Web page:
These early models treated demography as unidirectional growth through time. More recent work suggests that the actual population history could be more complicated [8–10]. Davidson , for example, demonstrated that even a small continuous growth rate (0.001%) over the last 40 ka would produce values well in excess of several billion people (2.5 × 1017), a value significantly above the carrying capacity of the continent. In reality, population change can be expected to be both nonlinear and reactive to a range of climatic (e.g. hazards like flooding, cyclones, etc.), and ecological conditions. O'Connor et al.  suggested the last glacial maximum (LGM) would have caused a significant reduction in prehistoric population. The magnitude, rate and direction of these changes are still poorly understood, despite several decades of research providing no definitive answer [7,11–14]. This work, however, has also raised questions about the role of taphonomic loss and/or homogenization of diverse temporal and spatial records in structuring the field evidence [8,15–17].
Less attention has been given to absolute population estimates. Founding populations are generally considered to have been small (less than 150), reflecting a family group or band of people [1,3,18]. However, recent mitochondrial DNA research suggests that a large population (greater than 1000) would have been required to produce the genetic diversity observed [10,19]; and O'Connell & Allen  argue that initial colonization of the continent would have required deliberate organized sea travel, involving hundreds of people.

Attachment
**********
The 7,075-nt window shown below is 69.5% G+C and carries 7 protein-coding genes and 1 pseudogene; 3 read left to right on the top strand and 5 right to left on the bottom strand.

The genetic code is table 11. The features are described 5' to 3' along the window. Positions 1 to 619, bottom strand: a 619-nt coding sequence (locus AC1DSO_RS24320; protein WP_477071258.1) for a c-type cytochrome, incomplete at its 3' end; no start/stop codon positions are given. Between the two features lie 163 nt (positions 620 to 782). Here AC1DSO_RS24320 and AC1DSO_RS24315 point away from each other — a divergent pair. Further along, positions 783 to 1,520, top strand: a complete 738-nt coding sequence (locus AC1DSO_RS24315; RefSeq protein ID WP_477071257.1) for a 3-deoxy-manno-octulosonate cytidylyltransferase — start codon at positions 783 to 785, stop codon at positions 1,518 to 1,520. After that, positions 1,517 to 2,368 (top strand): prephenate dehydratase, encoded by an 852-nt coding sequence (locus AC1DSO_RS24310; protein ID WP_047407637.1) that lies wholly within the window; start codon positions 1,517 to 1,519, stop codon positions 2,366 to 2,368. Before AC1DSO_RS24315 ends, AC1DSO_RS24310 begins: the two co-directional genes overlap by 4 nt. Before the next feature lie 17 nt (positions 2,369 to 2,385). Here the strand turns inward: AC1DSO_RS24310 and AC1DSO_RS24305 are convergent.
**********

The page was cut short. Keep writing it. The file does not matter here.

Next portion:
Population estimates at the other end of the time scale, at European contact (AD 1788), are widely divergent. These are primarily based on extrapolation between a few detailed regional censuses, to arrive at overall estimates of people per km2 in various environments. An early study by Radcliffe-Brown  arrived at the widely quoted figure of 250–300 000 for the continent. These numbers were largely corroborated by Smith , who suggested a maximum population of approximately 314 000. However, Butlin  argued that smallpox introduced by the early Europeans in 1789 would have significantly reduced Aboriginal populations by up to 80 per cent prior to formal ethnographic documentation, and that a maximum number of 1.2 million was more realistic; Campbell  reached similar conclusions, but proposed the introduction of the disease from Macassan contact in northern Australia prior to European contact. Mulvaney & White  reviewed the evidence and suggested a continental population at AD 1788 in the order of 750 000, but this number is largely a compromise between Radcliffe-Brown and Butlin's estimates.
It is now possible to revisit these issues using a comprehensive continent-wide dataset of archaeological radiocarbon data—allied with better techniques for correcting for taphonomic loss  and estimating prehistoric population levels . In this paper, I want to determine: (i) the shape of the long-term population curve, and whether ethnographic population densities were rapidly established following colonization or whether these were delayed until the Late Holocene, and (ii) derive more rigorous estimates of prehistoric population following first landfall and at European contact.
2. Key assumptions
Several assumptions underpin this analysis. I have assumed that the colonization of Australia occurred between 46 and 50 ka [10,20]; while earlier dates have been proposed , these values represent the most conservative age accepted in Australian archaeological literature (approx. 46 ka) and the temporal limits of the dataset (less than 50 ka).